b) CD 11b expression detected by Immunofluorescence: BV2 cells were seeded in a laser confocal-specific culture plate, and treated with hypoxia for 24 hours, fixed in 4% paraformaldehyde at room temperature for 20 minutes, and then washed three times with PBST for 5 minutes each time. After washing, CD 11b antibody diluted with DAKO antibody dilution was added and incubated overnight at 4° C. The next day, the samples were incubated with indicated fluorescently labeled secondary antibody at 37° C. for 1 hour. After the incubation, DAPI working solution was added for nuclear staining for 10 minutes. Samples were then washed three times with PBST and imaged using a laser confocal microscope.

Results

Hypoxia stimulation led to profound morphological changes in BV 2 and pMG cells, as well as an enhanced expression of CD 11b (FIGS. 6A-B). Immunofluorescence assay illustrated the reduction in CD 11b expression in the presence of lonidamine (50 μM, DMSO as solvent), while DMSO as control had no effect on CD 11b expression.

Example 4 Hexokinase 2 Induction Led to Increased Histone Acetylation and Translational Activation of Mb

Materials

Mouse BV2 microglia cell line, primary cultured mouse microglia, high glucose DMEM medium (Gibco, 11965-118), fetal bovine serum (Gibco, 10099-141), lonidamine (Selleck, S2610), 3-bromopyruvate (Sigma, 16490), RNA extraction reagent TRIzol (Thermo Fisher Scientific, 15596-018), RNA quantification kit (Thermo Fisher Scientific, Q10211), SuperReal qPCR PreMix (SYBR Green) (Tiangen, FP202-01), real-time PCR system (Applied Biosystems), chromatin immunoprecipitation kit (Millipore, 17-245), anoxic chamber (Coy Laboratory Products), inverted phase contrast microscope (Nikon ECLIPSE Ti Microscope). Antibodies used in Western blot: acetyl-Histone H3 antibody (Millipore, 06-599); acetyl-Histone H4 antibody (Millipore, 06-866); α-Tubulin antibody (Bioworld, AP0064).

Methods

a) Cell culture: BV2 cells were grown in DMEM containing 10% fetal bovine serum (FBS), placed in 5% CO2, cultured in a 37° C. constant temperature incubator (relative humidity was 95%), and observed under inverted microscope. Passage was performed approximately 2-3 days, and logarithmic growth phase cells were used for formal experiments.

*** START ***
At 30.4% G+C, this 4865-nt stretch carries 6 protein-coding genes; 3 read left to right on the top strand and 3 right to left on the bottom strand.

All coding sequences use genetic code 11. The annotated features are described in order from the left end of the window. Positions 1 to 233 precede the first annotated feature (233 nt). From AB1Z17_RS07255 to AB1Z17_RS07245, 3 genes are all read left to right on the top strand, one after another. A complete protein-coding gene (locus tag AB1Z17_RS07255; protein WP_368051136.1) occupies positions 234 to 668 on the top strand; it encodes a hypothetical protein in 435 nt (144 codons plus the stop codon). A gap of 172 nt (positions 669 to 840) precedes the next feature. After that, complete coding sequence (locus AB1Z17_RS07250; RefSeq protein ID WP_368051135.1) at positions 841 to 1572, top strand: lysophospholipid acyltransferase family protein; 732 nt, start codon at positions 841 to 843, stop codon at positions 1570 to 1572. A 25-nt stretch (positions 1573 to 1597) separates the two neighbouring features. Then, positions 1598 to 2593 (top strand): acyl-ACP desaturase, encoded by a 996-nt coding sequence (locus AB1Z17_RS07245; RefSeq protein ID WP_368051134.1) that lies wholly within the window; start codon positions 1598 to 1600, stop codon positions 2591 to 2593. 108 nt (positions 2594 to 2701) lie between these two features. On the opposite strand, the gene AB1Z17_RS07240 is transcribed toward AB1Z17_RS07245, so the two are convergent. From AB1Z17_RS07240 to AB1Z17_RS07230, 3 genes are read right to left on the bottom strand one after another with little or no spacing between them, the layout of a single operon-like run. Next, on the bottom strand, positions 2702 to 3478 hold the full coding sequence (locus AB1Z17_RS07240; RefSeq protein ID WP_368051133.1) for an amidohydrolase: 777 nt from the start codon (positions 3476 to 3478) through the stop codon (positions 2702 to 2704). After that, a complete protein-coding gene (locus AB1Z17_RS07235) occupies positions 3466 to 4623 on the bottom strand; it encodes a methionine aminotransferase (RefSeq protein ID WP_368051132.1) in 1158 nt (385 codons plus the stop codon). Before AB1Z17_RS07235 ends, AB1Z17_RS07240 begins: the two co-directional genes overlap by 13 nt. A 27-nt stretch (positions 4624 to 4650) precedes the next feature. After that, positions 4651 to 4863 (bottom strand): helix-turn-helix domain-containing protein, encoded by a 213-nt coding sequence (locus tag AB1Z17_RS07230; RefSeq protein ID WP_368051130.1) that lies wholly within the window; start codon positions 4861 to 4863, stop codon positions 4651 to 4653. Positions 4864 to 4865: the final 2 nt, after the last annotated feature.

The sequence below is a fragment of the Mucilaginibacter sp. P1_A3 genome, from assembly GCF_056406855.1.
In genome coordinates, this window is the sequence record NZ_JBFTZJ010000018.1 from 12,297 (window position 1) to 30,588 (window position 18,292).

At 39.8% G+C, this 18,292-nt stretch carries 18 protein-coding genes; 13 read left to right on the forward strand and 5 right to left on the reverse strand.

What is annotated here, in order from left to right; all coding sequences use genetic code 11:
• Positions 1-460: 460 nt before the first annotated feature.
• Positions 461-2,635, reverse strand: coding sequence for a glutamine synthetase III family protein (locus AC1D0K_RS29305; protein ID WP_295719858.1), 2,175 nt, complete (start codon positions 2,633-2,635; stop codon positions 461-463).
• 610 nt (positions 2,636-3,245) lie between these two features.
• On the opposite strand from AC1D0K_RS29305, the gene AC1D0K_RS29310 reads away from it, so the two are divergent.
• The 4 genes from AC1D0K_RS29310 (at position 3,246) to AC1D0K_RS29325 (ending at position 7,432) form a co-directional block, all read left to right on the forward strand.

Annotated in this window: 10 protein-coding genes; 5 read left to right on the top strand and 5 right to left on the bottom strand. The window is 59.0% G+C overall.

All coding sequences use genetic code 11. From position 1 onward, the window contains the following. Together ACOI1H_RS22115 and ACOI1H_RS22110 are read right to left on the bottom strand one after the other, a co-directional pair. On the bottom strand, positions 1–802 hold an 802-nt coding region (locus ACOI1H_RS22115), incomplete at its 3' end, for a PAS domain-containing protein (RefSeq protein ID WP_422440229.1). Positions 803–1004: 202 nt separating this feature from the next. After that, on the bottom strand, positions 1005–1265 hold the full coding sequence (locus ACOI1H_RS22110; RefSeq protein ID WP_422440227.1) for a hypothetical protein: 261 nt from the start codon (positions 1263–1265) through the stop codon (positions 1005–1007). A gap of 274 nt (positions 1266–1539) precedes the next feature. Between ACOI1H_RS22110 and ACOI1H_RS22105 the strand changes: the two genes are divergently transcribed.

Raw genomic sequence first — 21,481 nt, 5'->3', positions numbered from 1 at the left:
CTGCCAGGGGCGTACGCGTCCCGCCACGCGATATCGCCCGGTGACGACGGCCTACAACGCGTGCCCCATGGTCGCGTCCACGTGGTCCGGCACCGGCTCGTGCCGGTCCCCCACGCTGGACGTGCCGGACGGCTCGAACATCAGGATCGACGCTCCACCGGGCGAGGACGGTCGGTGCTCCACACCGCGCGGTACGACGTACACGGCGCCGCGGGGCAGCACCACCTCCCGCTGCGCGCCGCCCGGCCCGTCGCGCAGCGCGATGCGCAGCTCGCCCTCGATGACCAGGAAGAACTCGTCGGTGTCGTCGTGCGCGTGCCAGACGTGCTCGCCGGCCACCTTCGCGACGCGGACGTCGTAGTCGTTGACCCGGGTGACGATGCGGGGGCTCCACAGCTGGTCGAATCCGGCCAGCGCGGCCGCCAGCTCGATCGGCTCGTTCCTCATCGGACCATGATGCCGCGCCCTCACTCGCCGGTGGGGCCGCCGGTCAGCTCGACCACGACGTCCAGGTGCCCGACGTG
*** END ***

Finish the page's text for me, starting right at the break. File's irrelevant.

For the isolation and culture of primary microglia, cells were isolated from newborn C57BL/6J mice. Briefly, cerebral cortices devoid of meninges and blood vessels were dissociated from P0-2 mice and digested by 0.125% trypsin at 37° C. for 15 minutes. The digestion was terminated by addition of DMEM containing 10% FBS and isolated single cells were seeded in culture dishes. After the mixed cultures became confluent, microglia were separated from other cell types by slight shaking and purification was identified by the microglial-specific marker CD 11b.

b) Total protein extraction and acetylated histone expression assay: Cells were incubated in a 35 mm culture plate for 24 hours, and stimulated with hypoxia for indicated time. The total protein was then extracted to detect protein expressions of acetylated histone.

c) Metabolite profiling: BV2 cells were seeded in a 60 mm culture dish and cultured for 24 hours and then cultured in normoxic or hypoxic conditions for 6 hours. Metabolites were extracted using 1.5 mL of ice-cold 80% methanol. After incubation at −80° C. for 30 minutes, cells were scrapped and centrifuged at 14, 000 g for 15 min at 4° C. The upper methanol/water phase were transferred into new tubes and incubated at −80° C. for another 30 minutes. The upper phases were centrifuged and dried under nitrogen gas and dried samples were stored at −80° C. prior to LC-MS analysis.

d) Chromatin immunoprecipitation (ChIP) assay: BV 2 cells were treated with dimethylsulfoxide or lonidamine for 1 hour prior to 6 hours hypoxic exposure. Then, cells were cross-linked with a 1% formaldehyde solution (Sigma, F8775) for 10 minutes at 37° C. Cell lysates were sonicated to generate 100-1000 bp DNA fragments. Samples were diluted, and 10% of the total amount was retained for input. The remaining portions of each sample were pre-cleared, and anti-H3 or anti-H4 antibodies were added; a normal rabbit IgG antibody was simultaneously used as the negative control. The next day, protein G agarose was added and samples were washed after 2 hours of incubation. Cross-links were then reversed by incubation at 65° C. for 4 hours in 0.2 M NaCl. DNAs were extracted from the input and IP samples, and qPCR assays were performed. The I11b promoter primer sequences were as follows: 5′-AGGTCAAAGGTTTGGAAGCAG-3′ (forward) and 5′-ATGGAAGTCTGTCTGCTCAGTATTG-3′ (reverse).

Results

As shown in FIG. 7A, after hypoxia stimulation for 6 hours, metabolic changes in the glycolysis, TCA cycle and pentose phosphate pathways were observed, in which acetyl-coenzyme A was most significantly affected by hypoxia. In the presence of HK2 inhibitors, lonidamine (50 μM) and 3-Br-pyruvate (BrPA, 10 μM), the hypoxia-induced accumulation of acetyl-coenzyme A were remarkably impaired (FIG. 7B). As shown in FIG. 7C, the acetylated histones 3 and 4 were transiently or continuously up-regulated in BV 2 and pMG cells over the time of hypoxia exposure. In BV 2 cells, the hypoxia-induced accumulation of histone acetylation was also reversed by HK2 inhibitors (FIG. 7D).